Question on definitions for upwind angle

Discussion in 'Sailboats' started by gs41escapade, Oct 13, 2009.

  1. gs41escapade
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    gs41escapade New Member

    The typical value of upwind angle quoted for 'most boats' is 45 degrees, less for sportboats and ACC, more for multi-hulls, etc.

    My question is, is this 'apparent wind angle' (AWA), 'true wind angle' (TWA), or what I will call 'windward progress angle' (WPA - meaning factoring in leeway angle as well).

    The reason I ask is that with my GPS, I can measure WPA from the recorded tracks, and am trying to figure out my actual versus expected performance.

    Either I'm doing OK (but not great), or I'm doing terrible and need to fix things.

    Thanks for any insights.
     
  2. Paul B

    Paul B Previous Member



    Generally that is TWA.

    For a modern fin keel boat 45 degrees is about as far off the wind as you want to be in TWA when sailing upwind in normal conditions, tacking through 90 degrees. Most of the time you would be closer than that. Even 30+ year old production boats like the Ranger 26, Catalina 27, or Cal 27 will tack in less than 90 degrees TWA with good sails and someone who knows how to sail.
     
  3. jehardiman
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    jehardiman Senior Member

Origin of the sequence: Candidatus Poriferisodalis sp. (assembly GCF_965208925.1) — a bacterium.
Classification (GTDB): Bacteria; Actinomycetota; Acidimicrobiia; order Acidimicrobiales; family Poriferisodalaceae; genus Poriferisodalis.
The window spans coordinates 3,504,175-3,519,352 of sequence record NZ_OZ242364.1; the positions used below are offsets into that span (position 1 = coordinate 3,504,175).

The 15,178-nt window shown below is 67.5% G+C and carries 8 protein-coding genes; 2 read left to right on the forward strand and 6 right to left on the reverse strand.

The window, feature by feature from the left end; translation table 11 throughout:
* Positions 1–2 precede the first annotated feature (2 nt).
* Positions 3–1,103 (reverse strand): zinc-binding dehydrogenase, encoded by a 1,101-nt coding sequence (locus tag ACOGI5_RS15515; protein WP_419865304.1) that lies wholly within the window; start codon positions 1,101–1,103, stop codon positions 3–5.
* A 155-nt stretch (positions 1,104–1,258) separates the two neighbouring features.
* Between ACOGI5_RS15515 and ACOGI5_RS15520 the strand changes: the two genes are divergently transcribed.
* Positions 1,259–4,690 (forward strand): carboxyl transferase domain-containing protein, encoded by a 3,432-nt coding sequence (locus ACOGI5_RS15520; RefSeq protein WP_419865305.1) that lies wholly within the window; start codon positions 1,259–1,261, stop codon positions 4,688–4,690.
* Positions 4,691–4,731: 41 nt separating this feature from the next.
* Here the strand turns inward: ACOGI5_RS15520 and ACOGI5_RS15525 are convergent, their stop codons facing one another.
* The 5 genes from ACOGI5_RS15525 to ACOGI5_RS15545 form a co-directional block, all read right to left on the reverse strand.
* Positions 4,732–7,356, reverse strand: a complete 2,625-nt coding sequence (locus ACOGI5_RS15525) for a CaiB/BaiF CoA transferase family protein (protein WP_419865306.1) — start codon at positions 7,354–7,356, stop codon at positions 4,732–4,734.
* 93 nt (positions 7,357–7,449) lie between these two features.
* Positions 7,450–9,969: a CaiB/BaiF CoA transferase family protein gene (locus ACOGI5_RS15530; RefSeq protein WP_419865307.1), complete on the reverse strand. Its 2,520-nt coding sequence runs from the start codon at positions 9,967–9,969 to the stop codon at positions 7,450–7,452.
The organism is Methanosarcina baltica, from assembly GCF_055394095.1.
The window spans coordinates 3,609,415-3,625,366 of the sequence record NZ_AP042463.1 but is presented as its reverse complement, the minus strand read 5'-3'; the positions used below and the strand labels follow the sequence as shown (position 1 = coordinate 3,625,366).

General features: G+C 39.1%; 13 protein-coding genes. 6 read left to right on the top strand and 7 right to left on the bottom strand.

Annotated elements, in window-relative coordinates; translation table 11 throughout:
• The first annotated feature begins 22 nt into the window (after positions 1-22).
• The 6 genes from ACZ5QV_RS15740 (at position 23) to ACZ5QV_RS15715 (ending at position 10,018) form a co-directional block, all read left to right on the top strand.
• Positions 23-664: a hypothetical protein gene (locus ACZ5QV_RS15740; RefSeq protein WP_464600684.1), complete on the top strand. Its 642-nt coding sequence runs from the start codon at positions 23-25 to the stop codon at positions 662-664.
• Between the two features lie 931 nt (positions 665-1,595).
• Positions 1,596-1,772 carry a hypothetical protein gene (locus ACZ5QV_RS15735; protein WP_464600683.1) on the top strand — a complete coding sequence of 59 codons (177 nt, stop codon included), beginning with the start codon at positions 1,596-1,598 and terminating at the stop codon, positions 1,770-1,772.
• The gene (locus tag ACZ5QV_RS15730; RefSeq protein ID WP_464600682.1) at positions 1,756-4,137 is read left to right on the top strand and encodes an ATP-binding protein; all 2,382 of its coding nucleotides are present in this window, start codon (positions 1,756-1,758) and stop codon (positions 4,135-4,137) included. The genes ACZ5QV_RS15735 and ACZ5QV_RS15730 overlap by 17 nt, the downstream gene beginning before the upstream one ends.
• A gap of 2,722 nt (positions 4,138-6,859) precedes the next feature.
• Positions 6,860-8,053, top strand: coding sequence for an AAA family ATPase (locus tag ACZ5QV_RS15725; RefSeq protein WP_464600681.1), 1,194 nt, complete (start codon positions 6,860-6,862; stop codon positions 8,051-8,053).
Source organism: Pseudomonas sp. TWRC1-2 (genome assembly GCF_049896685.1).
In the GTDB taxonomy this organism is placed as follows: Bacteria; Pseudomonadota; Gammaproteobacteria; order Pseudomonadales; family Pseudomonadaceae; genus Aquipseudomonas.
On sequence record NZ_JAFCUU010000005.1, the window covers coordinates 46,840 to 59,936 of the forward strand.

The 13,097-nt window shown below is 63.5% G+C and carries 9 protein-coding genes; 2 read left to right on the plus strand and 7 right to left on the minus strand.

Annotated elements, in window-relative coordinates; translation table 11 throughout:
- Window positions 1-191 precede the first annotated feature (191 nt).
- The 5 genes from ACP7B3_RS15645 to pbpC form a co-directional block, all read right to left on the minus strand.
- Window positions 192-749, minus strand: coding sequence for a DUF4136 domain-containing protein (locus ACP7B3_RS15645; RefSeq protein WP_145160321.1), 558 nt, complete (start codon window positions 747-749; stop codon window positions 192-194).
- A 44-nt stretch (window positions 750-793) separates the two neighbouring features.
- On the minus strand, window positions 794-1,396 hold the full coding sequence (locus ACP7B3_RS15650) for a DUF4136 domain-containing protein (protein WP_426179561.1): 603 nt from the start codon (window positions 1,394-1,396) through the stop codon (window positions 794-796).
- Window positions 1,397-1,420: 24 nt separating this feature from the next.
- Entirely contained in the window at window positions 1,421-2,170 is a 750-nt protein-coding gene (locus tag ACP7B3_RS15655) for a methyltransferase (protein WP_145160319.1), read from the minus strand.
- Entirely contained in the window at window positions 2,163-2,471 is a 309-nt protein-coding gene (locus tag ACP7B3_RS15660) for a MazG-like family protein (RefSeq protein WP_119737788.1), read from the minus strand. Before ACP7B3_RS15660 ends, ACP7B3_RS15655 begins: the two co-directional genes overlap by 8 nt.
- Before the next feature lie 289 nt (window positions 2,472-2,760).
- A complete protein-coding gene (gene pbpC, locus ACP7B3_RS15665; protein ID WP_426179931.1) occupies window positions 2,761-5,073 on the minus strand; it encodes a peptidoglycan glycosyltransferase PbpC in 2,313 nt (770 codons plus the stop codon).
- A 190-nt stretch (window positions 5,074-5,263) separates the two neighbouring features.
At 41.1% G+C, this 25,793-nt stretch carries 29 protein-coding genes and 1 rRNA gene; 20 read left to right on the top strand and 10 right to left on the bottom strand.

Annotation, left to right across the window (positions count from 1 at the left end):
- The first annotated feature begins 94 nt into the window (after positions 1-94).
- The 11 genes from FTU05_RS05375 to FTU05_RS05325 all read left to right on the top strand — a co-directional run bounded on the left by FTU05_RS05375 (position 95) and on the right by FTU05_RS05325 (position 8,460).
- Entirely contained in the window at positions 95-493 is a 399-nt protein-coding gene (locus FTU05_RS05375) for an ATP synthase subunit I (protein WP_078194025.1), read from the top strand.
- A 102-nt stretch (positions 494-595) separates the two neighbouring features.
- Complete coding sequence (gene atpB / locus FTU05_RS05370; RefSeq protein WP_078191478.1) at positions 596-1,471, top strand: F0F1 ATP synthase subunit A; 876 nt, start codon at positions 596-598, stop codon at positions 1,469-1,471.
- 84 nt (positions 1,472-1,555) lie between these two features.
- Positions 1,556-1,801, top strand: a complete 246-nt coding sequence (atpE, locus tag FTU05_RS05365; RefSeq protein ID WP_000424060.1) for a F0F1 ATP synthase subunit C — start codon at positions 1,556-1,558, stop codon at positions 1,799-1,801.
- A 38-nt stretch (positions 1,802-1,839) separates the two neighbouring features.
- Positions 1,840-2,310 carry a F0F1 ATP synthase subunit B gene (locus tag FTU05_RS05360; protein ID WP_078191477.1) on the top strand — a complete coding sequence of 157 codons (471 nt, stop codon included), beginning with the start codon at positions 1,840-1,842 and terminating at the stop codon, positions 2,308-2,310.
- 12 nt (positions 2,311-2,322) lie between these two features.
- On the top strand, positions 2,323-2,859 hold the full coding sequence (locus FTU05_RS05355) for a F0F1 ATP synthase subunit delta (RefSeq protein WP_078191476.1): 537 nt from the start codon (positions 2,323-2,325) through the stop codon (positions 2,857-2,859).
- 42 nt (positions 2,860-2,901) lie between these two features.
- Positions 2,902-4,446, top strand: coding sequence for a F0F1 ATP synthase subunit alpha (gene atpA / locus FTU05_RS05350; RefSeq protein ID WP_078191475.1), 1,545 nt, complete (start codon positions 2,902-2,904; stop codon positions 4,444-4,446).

But it is important not to get too hung up on mimimizing TWA. What you really want to optimize on is "Velocity Made Good" (VMG) which is the speed you are actually advancing straight into the wind.

    Look at most polar plots and you will see that maximum VMG does not occur at minimum TWA. If you pinch up too much VMG goes down because boat speed decreases faster than distance sailed, conversely if you foot off too much you may go faster over bottom but not as fast upwind as you have to sail a longer distance.

    The actual true and apparent wind angle for maximum VMG will vary on wind conditions and sail choice.
     
    Last edited: Oct 13, 2009
  4. Paul B

    Paul B Previous Member

    My comment above was factoring in VMG. On almost any boat you could sheet a jib very close to the CL and sail a very small TWA, but go nowhere fast. I was not saying that.